If you’re like most school leaders, you have sat through countless hours of presentations and videos—some compulsory, some of your own choosing—that bear the broad label professional development. Typically, you’re talked at, given a few minutes to discuss, then talked at some more. This still-pervasive model reinforces a few damaging assumptions about professional learning. The first is the assumption that your professional learning is a passive activity—something that happens to you, not something you control and direct. The second is that professional learning is an information dump—the transfer of knowledge from an illuminated sage to, well, the rest of us.

Edcamps were created to challenge these very assumptions. During these free events, attendees themselves select the topics, then move to small groups to share their collective knowledge and experience. The result is consistently the most powerful professional learning experience an educator can have.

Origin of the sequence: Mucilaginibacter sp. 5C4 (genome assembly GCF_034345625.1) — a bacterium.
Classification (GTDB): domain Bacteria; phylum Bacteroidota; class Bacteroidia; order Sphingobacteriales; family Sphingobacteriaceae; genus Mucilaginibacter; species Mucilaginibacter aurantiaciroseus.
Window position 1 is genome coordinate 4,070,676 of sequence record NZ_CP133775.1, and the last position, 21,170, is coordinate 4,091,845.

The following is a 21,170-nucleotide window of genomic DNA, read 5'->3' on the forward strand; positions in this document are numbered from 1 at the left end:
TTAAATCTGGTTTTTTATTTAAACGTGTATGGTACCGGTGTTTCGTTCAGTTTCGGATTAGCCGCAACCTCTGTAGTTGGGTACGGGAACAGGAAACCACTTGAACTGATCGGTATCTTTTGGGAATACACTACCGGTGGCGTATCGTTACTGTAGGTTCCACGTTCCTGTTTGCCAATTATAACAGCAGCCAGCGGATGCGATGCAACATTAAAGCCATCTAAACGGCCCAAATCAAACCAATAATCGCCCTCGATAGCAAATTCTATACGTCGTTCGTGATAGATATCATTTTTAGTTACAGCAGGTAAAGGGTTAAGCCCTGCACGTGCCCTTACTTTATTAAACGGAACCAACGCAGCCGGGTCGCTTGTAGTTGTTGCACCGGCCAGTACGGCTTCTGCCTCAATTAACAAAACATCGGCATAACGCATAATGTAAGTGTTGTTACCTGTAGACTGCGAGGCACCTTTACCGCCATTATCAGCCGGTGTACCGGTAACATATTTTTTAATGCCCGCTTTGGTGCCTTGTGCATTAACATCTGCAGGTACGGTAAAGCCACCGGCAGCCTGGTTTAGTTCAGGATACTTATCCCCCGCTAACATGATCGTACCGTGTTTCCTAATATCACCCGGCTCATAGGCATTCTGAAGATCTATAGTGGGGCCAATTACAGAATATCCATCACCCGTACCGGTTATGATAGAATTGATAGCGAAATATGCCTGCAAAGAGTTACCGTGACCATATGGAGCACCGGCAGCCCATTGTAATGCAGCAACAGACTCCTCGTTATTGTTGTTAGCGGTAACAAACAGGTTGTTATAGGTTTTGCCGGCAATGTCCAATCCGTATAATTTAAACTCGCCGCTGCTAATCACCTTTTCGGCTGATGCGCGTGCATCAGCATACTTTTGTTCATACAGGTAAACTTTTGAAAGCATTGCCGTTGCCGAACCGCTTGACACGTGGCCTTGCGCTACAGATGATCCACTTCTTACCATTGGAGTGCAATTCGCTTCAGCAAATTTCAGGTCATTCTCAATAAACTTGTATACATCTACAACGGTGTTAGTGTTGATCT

NASSP Edcamp 2015

Principals participated in an Edcamp event during NASSP’s Ignite ’15 conference.

NASSP believes so deeply in the Edcamp model that in 2015, we became the first national organization to incorporate an Edcamp into our national conference.

That commitment continues with NASSP’s sponsorship of the 2016 Edcamp Leadership. On July 11, multiple sites in all 50 states and several Latin American countries will convene Edcamps for school leaders—principals, assistant principals, and aspiring school leaders—in cooperation with our friends at the University of Pennsylvania’s Mid-Career Doctoral program in Educational Leadership. Edcamp Leadership has a solid foundation of success, as described in a blog post by principal Larry Rother, who co-conducted the Phoenix site for Edcamp Leadership last year:

“Because the conversations are so rich and take place in the most informal ways, the whole day lends itself to networking. Perhaps due to the collaborative nature of an Edcamp, there seemed to be a more congenial spirit in the room and I found myself laughing and learning with colleagues who I had just met.”

You can also get a sense of the event by viewing a video recap of Edcamp Leadership Illinois last summer.

Perhaps you are among the fortunate few who can already apply this description to your professional development events. But if that’s not the case, we encourage you to mark July 11 on your calendar and register to attend an Edcamp Leadership in your area.

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